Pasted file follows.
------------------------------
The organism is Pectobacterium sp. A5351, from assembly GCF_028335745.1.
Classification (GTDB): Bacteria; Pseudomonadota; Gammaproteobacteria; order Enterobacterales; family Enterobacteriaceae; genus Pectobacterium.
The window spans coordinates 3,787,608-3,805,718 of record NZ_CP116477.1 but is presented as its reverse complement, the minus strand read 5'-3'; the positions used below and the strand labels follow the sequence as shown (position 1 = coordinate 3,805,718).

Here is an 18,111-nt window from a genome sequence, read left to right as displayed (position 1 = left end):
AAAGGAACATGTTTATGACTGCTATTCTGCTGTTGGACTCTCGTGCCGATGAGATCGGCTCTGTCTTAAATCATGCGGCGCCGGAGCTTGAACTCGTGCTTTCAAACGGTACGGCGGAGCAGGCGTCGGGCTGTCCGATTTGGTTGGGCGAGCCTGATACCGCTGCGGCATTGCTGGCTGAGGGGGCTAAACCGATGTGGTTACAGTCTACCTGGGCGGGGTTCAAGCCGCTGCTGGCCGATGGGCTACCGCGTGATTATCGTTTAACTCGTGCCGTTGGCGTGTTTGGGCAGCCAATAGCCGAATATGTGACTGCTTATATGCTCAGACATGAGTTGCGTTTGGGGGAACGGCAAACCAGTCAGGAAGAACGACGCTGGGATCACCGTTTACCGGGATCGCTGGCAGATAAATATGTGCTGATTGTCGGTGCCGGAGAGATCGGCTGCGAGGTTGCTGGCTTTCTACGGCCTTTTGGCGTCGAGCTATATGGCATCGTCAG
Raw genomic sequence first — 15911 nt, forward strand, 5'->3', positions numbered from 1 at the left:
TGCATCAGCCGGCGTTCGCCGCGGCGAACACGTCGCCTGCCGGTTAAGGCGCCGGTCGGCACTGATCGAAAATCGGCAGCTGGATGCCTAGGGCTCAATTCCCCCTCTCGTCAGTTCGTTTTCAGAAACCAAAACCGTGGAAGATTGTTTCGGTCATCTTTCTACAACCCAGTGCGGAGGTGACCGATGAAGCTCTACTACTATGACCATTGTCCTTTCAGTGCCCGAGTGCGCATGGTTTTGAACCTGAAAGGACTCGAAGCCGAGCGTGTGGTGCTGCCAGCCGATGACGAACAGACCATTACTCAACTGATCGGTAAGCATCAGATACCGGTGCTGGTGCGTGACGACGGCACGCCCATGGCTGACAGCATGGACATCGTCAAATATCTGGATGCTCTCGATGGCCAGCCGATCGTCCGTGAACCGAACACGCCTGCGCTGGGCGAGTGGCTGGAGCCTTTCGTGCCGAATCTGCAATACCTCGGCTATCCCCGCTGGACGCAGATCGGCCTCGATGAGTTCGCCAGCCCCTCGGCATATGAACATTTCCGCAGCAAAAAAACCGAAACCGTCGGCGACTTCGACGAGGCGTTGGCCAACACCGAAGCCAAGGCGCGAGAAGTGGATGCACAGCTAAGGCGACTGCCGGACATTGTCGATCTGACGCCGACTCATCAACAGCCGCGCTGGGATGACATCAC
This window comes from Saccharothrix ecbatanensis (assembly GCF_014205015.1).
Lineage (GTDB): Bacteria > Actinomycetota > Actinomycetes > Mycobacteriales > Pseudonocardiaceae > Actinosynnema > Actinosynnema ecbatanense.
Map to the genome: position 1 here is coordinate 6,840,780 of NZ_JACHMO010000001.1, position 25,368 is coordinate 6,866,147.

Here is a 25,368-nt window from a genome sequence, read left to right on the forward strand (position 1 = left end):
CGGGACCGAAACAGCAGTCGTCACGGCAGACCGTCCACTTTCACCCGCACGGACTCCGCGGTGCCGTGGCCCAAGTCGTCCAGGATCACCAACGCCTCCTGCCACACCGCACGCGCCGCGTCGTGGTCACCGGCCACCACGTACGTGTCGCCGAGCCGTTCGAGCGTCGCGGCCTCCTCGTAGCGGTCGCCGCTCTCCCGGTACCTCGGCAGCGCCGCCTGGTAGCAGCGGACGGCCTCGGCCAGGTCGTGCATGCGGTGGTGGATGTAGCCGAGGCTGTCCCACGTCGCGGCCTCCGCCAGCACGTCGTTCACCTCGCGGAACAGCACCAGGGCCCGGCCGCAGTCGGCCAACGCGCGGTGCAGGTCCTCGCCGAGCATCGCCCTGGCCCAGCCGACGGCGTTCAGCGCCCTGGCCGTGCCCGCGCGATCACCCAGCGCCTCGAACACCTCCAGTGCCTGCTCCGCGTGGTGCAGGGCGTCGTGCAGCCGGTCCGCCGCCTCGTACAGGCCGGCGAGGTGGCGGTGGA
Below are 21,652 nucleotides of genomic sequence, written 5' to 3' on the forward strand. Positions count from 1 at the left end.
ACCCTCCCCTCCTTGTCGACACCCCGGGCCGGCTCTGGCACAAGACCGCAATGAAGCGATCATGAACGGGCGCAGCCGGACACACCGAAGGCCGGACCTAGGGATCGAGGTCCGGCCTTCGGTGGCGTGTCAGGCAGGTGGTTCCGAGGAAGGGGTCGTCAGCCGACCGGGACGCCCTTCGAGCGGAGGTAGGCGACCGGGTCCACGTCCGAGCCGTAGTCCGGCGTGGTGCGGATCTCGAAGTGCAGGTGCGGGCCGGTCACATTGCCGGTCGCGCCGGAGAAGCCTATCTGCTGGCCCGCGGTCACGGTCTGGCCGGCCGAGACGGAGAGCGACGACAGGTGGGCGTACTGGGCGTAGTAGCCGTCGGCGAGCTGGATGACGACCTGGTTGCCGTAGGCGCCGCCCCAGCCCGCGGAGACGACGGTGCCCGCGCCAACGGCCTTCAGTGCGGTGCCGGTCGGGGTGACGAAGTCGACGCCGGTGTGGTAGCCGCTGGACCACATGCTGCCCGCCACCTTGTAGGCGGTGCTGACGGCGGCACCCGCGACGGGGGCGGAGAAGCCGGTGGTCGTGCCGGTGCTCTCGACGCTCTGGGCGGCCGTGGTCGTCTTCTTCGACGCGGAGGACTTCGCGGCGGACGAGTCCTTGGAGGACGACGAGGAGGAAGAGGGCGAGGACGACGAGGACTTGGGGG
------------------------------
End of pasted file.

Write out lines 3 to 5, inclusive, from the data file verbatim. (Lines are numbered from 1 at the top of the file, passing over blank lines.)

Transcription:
The window spans coordinates 3,787,608-3,805,718 of record NZ_CP116477.1 but is presented as its reverse complement, the minus strand read 5'-3'; the positions used below and the strand labels follow the sequence as shown (position 1 = coordinate 3,805,718).

Here is an 18,111-nt window from a genome sequence, read left to right as displayed (position 1 = left end):
AAAGGAACATGTTTATGACTGCTATTCTGCTGTTGGACTCTCGTGCCGATGAGATCGGCTCTGTCTTAAATCATGCGGCGCCGGAGCTTGAACTCGTGCTTTCAAACGGTACGGCGGAGCAGGCGTCGGGCTGTCCGATTTGGTTGGGCGAGCCTGATACCGCTGCGGCATTGCTGGCTGAGGGGGCTAAACCGATGTGGTTACAGTCTACCTGGGCGGGGTTCAAGCCGCTGCTGGCCGATGGGCTACCGCGTGATTATCGTTTAACTCGTGCCGTTGGCGTGTTTGGGCAGCCAATAGCCGAATATGTGACTGCTTATATGCTCAGACATGAGTTGCGTTTGGGGGAACGGCAAACCAGTCAGGAAGAACGACGCTGGGATCACCGTTTACCGGGATCGCTGGCAGATAAATATGTGCTGATTGTCGGTGCCGGAGAGATCGGCTGCGAGGTTGCTGGCTTTCTACGGCCTTTTGGCGTCGAGCTATATGGCATCGTCAG